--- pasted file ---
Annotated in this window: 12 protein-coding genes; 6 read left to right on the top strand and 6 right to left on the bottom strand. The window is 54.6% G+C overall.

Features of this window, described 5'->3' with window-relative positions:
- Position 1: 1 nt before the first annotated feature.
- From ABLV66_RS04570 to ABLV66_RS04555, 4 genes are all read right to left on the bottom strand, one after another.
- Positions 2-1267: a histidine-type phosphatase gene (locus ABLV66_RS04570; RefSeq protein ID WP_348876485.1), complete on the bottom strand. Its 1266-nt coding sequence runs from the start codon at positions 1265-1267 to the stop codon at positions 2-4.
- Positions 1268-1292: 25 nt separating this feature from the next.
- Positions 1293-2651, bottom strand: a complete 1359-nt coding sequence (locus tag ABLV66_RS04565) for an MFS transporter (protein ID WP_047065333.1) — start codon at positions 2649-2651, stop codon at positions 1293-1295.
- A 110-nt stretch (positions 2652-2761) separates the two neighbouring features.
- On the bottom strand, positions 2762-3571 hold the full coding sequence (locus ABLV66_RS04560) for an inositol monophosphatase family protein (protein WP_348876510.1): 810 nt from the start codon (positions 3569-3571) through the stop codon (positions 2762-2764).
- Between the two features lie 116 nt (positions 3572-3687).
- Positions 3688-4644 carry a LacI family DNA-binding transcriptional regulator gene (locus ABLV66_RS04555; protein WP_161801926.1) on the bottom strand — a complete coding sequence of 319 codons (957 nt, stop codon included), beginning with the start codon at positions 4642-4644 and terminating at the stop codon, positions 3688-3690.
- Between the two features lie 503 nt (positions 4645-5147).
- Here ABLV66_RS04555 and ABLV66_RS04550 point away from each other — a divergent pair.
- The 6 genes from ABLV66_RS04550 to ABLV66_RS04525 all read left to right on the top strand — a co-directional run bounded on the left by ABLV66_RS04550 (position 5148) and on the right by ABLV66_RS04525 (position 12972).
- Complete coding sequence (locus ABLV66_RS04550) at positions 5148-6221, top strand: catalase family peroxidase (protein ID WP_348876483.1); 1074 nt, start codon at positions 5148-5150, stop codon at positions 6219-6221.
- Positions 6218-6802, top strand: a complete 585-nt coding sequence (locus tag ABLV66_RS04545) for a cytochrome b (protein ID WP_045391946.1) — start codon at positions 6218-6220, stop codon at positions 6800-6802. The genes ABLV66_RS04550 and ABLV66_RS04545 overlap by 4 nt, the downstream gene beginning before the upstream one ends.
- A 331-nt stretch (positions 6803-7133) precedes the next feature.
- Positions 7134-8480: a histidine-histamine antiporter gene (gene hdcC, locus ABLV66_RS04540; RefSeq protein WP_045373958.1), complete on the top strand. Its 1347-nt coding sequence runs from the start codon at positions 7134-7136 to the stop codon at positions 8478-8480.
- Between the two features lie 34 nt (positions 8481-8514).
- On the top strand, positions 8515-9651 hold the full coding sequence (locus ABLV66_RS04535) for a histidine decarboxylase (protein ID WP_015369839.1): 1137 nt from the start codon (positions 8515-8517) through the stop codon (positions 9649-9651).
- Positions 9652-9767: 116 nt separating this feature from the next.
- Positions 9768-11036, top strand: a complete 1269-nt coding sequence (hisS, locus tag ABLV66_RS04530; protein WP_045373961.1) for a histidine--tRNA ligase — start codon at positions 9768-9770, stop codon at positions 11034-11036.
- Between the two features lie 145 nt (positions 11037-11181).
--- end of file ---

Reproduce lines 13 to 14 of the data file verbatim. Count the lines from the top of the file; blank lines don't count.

- Here ABLV66_RS04555 and ABLV66_RS04550 point away from each other — a divergent pair.
- The 6 genes from ABLV66_RS04550 to ABLV66_RS04525 all read left to right on the top strand — a co-directional run bounded on the left by ABLV66_RS04550 (position 5148) and on the right by ABLV66_RS04525 (position 12972).